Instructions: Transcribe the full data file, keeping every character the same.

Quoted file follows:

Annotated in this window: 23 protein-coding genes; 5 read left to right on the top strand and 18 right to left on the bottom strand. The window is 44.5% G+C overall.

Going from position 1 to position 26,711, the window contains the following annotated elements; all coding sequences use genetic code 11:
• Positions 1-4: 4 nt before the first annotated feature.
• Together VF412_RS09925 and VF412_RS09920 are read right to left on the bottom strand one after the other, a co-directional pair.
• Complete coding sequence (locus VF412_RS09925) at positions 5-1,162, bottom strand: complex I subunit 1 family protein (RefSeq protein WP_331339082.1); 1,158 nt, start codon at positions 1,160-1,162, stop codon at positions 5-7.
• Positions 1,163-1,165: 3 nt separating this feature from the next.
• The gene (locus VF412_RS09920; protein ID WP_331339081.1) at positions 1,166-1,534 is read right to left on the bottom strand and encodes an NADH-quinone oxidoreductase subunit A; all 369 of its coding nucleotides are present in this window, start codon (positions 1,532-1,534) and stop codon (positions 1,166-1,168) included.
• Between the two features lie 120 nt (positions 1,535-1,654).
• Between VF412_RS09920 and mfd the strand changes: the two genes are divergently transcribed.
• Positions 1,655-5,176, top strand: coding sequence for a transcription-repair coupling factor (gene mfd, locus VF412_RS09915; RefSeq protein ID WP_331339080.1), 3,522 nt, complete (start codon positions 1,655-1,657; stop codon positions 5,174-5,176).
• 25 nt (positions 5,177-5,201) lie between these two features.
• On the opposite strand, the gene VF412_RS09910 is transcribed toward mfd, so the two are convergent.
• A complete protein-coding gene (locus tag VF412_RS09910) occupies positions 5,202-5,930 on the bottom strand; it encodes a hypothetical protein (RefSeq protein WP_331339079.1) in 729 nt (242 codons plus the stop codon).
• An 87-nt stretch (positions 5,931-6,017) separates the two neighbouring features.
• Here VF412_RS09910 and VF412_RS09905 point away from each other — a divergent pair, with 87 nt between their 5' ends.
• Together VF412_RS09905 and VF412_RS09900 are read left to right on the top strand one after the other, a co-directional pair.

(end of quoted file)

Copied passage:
Annotated in this window: 23 protein-coding genes; 5 read left to right on the top strand and 18 right to left on the bottom strand. The window is 44.5% G+C overall.

Going from position 1 to position 26,711, the window contains the following annotated elements; all coding sequences use genetic code 11:
• Positions 1-4: 4 nt before the first annotated feature.
• Together VF412_RS09925 and VF412_RS09920 are read right to left on the bottom strand one after the other, a co-directional pair.
• Complete coding sequence (locus VF412_RS09925) at positions 5-1,162, bottom strand: complex I subunit 1 family protein (RefSeq protein WP_331339082.1); 1,158 nt, start codon at positions 1,160-1,162, stop codon at positions 5-7.
• Positions 1,163-1,165: 3 nt separating this feature from the next.
• The gene (locus VF412_RS09920; protein ID WP_331339081.1) at positions 1,166-1,534 is read right to left on the bottom strand and encodes an NADH-quinone oxidoreductase subunit A; all 369 of its coding nucleotides are present in this window, start codon (positions 1,532-1,534) and stop codon (positions 1,166-1,168) included.
• Between the two features lie 120 nt (positions 1,535-1,654).
• Between VF412_RS09920 and mfd the strand changes: the two genes are divergently transcribed.
• Positions 1,655-5,176, top strand: coding sequence for a transcription-repair coupling factor (gene mfd, locus VF412_RS09915; RefSeq protein ID WP_331339080.1), 3,522 nt, complete (start codon positions 1,655-1,657; stop codon positions 5,174-5,176).
• 25 nt (positions 5,177-5,201) lie between these two features.
• On the opposite strand, the gene VF412_RS09910 is transcribed toward mfd, so the two are convergent.
• A complete protein-coding gene (locus tag VF412_RS09910) occupies positions 5,202-5,930 on the bottom strand; it encodes a hypothetical protein (RefSeq protein WP_331339079.1) in 729 nt (242 codons plus the stop codon).
• An 87-nt stretch (positions 5,931-6,017) separates the two neighbouring features.
• Here VF412_RS09910 and VF412_RS09905 point away from each other — a divergent pair, with 87 nt between their 5' ends.
• Together VF412_RS09905 and VF412_RS09900 are read left to right on the top strand one after the other, a co-directional pair.